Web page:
Chapter 7 (3) Study Guide Answers

Chapter 7 (3) Study Guide Answers - Answers for Chapter 7:...

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Answers for Chapter 7: States of Consciousness Waking Consciousness Section Preview 1. At its beginning, psychology focused on the description and explanation of states of consciousness. The difficulty of scientifically studying consciousness and the emergence of the school of behaviorism, however, caused psychology to shift to the study of overt behavior. By 1960, advances in neuroscience made it possible to relate brain activity to various mental states; as a result, mental concepts began to reenter psychology. Contemporary psychologists define consciousness as “our awareness of ourselves and our environment” and conduct research on attention, sleeping, dreaming, and altered states of consciousness induced by hypnosis and drugs. 2. Research reveals that information processing occurs at many levels, depending on the difficulty and familiarity of a task. Much information is processed without awareness. Less habitual tasks require conscious attention. Unlike the relatively slow, limited - capacity, serial processing of conscious information, subconscious information can be processed in parallel. 3. Daydreams help people prepare for future events by serving as mental rehearsals. For children, daydreaming is a form of imaginative play that fosters social and cognitive development. Daydreams may also substitute for impulsive behavior. Stepping Through the Section 1. consciousness; behavior Consciousness is our awareness of ourselves and our environment. 2. before; limited; slow; successively 3. require 4. do; more Daydreams help us prepare for future events by serving as mental rehearsals. For children, daydreaming in the form of imaginative play is important to social and cognitive development. Daydreams may also substitute for impulsive behavior ( people who are prone to delinquency and violence and drug users tend to have fewer vivid fantasies ) . Sleep and Dreams Section Preview 1. Controlled by internal “biological clocks,” our bodies’ biological rhythms include annual cycles of appetite, sleep length, and mood; 28 - day cycles such as the female menstrual cycle; 24 - hour cycles of varying alertness, body temperature, and growth hormone secretion; and 90 - minute cycles of the various stages of sleep. 2. The sleep - waking cycle is a circadian ( 24 - hour ) rhythm. The cycle of sleep is a 90 - or 100 - minute rhythm that consists of five distinct stages. During Stage 1 sleep, which lasts up to 5 minutes, breathing rate slows, brain waves become slow and irregular, and people often experience hallucination - like and hypnogogic sensations. The approximately 20 minutes of Stage 2 sleep are characterized by bursts of brain - wave activity ( sleep spindles ) . Starting in Stage 3 and increasingly in Stage 4, the sleeper’s brain emits large, slow delta waves, which last about 30 minutes. During this period, it is difficult to awaken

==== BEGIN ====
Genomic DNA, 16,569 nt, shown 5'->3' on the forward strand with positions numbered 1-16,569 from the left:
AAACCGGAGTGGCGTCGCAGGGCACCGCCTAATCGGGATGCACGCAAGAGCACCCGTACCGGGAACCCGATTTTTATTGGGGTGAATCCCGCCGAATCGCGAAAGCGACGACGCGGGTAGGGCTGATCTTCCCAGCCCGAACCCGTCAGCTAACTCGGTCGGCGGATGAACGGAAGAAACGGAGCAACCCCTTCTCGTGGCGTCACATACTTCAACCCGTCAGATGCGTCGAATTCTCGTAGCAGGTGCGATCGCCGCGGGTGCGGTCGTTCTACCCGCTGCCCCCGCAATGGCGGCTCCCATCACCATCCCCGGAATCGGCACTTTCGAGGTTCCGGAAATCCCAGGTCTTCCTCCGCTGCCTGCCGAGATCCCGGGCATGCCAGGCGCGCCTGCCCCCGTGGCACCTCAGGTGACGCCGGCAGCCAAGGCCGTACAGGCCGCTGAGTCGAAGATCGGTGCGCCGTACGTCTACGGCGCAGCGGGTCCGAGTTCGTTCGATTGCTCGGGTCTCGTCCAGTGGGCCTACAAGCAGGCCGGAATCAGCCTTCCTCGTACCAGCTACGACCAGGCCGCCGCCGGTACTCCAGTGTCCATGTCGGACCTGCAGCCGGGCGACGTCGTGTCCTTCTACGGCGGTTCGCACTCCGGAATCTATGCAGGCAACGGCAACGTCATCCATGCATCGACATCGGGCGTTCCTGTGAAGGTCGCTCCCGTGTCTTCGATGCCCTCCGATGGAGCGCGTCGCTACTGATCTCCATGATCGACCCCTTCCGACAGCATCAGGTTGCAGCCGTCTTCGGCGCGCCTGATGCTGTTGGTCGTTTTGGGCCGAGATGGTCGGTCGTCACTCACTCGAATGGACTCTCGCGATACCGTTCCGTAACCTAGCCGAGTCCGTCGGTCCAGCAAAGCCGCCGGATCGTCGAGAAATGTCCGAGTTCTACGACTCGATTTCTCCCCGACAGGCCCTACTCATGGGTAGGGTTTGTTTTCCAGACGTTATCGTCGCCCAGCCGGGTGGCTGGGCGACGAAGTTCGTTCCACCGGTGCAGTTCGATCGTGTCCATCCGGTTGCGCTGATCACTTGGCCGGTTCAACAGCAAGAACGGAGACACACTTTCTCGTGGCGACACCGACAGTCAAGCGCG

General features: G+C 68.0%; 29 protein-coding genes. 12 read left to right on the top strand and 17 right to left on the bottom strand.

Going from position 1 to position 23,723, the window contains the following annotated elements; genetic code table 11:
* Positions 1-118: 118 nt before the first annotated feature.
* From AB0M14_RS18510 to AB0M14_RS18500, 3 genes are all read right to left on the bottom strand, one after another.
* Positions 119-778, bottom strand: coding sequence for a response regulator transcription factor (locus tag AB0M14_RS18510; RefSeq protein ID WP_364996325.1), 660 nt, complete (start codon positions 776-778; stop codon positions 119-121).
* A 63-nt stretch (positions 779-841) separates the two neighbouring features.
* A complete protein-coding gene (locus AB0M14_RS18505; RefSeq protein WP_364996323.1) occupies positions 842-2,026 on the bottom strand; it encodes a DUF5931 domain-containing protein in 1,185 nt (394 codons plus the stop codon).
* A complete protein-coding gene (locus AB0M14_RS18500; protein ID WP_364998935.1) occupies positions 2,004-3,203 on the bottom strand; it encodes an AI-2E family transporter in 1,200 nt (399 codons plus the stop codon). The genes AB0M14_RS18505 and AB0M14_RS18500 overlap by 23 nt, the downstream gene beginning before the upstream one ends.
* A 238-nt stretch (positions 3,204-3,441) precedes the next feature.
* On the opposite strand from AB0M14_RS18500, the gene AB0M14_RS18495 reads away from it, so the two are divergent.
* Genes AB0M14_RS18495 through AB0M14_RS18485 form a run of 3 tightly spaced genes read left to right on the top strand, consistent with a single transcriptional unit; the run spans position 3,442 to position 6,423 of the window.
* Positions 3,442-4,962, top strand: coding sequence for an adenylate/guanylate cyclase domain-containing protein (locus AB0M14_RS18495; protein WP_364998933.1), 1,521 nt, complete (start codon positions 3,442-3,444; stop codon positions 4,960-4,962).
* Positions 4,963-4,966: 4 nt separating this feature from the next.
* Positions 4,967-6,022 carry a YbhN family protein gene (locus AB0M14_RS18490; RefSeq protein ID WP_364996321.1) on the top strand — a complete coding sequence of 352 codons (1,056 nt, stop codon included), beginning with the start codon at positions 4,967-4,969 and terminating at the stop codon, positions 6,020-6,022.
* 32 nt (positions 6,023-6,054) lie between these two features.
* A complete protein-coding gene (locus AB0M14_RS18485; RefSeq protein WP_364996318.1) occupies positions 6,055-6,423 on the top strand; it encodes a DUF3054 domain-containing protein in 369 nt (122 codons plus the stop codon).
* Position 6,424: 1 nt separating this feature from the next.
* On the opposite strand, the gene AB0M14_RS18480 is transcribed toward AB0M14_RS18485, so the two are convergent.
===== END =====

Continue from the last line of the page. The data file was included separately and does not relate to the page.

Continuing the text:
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Chapter 7 (3) Study Guide Answers - Answers for Chapter 7:...

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